–    If the client is feeling threathened, he or she can perceive any stimulus as a threat. The client is unable to deal with excess stimuli when agitated.

    –       If the client tells you(vernally or nonverbally) thet he or she is beginning to feel hostile, aggresive, or destructive,try to help the client express these feelings, verballly or physically, in nondestructive ways. –    The client may need to learn nondestructive ways to express feelings. The client can try out new behaviors with you in a non threathening environment and learn to focus on expressing emotions rather than acting out.
    –       Calmly and respectfully assure the client that you ( the staff) will provide control if he or she cannot control himself or herself, but do not threaten the client. –    The client may fear loss of control and will be reassured that control will be provide. The client may be afraid of what he or she may do if he or she begins to express anger.
    –       Always maintain control of your self and the situation ; reamin calm. If you do not feel competent in dealing the situation, obtain assistance as soon as posible. –    Your behavior provides a role model for the client and communicates that you can and will provide control.
    –       If you are not properly or skilled in dealing safely with a client who has a weapon, do  not attempt to remove the weapon. keep something ( like a pillow,mattress, or a blanket wrapped around your arm) between you and the weapon. –    Avoding personal injury, summoning help, leaving inthe area, or protecting other client may be the only things you can realistically do. You may risk further danger by attempting to remove a weapon or subdue an armed client.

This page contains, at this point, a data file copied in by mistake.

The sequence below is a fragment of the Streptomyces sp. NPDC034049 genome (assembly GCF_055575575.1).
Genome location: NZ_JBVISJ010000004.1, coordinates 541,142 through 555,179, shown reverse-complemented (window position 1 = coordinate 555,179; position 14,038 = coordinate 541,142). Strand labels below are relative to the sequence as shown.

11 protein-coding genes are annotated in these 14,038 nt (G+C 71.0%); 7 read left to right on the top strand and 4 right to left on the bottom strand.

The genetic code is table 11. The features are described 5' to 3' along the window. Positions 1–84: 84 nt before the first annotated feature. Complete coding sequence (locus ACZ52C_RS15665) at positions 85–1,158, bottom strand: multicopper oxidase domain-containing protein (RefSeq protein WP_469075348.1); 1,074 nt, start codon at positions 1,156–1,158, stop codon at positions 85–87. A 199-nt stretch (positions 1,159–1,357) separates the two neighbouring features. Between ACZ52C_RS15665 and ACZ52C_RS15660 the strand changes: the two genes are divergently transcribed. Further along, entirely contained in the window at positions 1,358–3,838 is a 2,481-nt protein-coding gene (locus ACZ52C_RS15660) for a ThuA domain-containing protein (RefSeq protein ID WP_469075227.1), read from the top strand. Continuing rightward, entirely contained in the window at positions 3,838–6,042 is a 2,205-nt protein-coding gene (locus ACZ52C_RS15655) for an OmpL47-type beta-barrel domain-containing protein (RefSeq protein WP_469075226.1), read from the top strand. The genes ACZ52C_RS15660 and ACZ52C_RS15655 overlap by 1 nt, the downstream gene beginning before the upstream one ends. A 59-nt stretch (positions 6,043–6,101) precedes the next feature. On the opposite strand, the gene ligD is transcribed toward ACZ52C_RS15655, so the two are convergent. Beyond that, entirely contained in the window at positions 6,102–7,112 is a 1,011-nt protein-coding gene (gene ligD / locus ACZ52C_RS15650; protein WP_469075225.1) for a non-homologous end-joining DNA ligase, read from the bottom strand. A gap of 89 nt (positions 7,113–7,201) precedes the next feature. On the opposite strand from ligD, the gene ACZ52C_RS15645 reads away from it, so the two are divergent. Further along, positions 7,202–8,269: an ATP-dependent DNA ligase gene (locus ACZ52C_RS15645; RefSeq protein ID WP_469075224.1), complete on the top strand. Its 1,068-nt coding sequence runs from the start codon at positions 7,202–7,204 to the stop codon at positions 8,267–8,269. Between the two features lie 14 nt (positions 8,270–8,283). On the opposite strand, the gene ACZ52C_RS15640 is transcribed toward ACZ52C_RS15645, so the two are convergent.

–       Do not use physical restraints or techniques with out sufficient reason. –    The client has a right to the fewest restrictions possible within the limits of safety and prevention of the destructive behavior.
    –       Remain aware of the client’s body space or territory ; do not trap the client. –    Potentially violent people have a body space zone much larger than that of the other people (up to four times as large)
    –       Talk with the client in a low, calm voice. You may ned to reorient the client; call the client by name ; tell the client your name and where you are, and so forth. –    Using a low voice may help to calm the client or prevent increasing agitation. The client may be disoriented or unaware of what is happening.
    –       Do not strike the client. –    Physical safety of the client is a priority